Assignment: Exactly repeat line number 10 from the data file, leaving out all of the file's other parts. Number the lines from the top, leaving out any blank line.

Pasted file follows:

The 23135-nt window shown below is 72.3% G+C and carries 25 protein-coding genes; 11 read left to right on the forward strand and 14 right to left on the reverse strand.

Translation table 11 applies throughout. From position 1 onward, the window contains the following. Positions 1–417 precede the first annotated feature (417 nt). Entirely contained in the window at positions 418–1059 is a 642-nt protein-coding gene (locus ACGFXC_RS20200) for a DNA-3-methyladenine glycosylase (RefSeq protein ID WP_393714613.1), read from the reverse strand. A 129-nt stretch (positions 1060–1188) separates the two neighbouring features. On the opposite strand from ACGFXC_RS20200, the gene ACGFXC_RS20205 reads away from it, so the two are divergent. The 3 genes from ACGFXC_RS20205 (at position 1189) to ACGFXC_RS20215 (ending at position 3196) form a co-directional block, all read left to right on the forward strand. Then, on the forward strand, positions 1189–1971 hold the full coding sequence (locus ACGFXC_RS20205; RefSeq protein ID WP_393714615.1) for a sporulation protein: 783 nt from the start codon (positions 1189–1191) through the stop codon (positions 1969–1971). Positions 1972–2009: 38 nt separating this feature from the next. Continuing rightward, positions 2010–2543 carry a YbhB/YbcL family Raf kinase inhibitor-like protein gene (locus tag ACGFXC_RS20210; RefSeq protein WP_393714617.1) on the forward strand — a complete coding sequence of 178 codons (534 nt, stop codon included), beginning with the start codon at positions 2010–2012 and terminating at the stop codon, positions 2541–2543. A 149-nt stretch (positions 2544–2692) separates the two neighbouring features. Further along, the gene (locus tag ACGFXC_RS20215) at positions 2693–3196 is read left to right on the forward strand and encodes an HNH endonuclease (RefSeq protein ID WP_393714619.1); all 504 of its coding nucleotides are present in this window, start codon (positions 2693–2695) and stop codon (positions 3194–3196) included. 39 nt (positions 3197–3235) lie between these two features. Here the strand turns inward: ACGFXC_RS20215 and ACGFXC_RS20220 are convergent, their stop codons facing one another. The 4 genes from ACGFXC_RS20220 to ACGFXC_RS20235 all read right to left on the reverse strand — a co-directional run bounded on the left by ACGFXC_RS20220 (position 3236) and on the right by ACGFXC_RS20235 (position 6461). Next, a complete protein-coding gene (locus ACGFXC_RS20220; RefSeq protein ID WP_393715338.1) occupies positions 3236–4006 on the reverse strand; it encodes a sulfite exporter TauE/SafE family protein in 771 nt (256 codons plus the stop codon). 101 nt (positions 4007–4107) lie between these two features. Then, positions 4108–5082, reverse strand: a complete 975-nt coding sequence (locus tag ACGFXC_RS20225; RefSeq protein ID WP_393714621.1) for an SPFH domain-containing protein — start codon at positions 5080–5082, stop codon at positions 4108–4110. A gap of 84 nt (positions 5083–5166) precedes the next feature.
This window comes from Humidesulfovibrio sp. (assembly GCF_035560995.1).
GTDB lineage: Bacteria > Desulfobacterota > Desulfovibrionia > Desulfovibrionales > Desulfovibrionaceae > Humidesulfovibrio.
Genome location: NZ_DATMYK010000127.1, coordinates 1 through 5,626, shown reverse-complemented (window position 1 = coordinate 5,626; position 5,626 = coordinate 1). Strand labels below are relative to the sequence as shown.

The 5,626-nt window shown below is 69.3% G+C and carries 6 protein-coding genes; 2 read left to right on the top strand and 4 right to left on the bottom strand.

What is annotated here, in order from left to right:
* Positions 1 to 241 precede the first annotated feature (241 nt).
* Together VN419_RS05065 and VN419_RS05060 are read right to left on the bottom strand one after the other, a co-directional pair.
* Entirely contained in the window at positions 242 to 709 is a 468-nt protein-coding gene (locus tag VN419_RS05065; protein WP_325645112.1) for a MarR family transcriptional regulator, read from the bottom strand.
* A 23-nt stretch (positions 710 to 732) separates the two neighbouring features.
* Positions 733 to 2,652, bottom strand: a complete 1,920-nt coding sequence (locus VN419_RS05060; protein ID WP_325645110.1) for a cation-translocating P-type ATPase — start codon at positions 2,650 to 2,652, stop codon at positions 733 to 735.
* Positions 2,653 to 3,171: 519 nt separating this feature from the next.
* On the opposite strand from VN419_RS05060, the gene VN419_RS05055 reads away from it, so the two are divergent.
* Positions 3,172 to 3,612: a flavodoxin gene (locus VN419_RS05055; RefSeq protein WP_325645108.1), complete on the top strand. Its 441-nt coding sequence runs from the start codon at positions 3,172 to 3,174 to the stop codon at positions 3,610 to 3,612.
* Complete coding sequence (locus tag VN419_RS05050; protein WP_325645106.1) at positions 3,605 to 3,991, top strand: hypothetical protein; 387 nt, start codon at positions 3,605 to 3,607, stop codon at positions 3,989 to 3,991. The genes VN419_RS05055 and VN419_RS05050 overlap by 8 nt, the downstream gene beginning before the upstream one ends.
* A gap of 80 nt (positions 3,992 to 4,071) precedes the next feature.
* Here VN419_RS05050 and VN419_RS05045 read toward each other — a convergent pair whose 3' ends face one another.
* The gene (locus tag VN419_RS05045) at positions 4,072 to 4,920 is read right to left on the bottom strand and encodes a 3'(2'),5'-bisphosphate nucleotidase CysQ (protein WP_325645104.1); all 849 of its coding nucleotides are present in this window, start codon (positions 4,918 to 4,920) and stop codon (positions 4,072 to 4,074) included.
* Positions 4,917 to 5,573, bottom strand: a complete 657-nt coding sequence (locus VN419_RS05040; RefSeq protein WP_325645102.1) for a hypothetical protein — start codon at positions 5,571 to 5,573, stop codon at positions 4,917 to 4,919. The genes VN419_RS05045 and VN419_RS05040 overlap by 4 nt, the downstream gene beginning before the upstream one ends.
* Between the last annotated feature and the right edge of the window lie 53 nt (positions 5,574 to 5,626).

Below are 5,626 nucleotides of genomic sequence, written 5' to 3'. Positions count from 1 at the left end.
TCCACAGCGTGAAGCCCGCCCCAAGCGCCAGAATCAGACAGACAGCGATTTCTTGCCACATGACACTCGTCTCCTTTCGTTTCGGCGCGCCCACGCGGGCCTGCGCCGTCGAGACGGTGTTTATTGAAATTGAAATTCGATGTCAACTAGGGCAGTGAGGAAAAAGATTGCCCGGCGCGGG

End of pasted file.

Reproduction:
* Entirely contained in the window at positions 242 to 709 is a 468-nt protein-coding gene (locus tag VN419_RS05065; protein WP_325645112.1) for a MarR family transcriptional regulator, read from the bottom strand.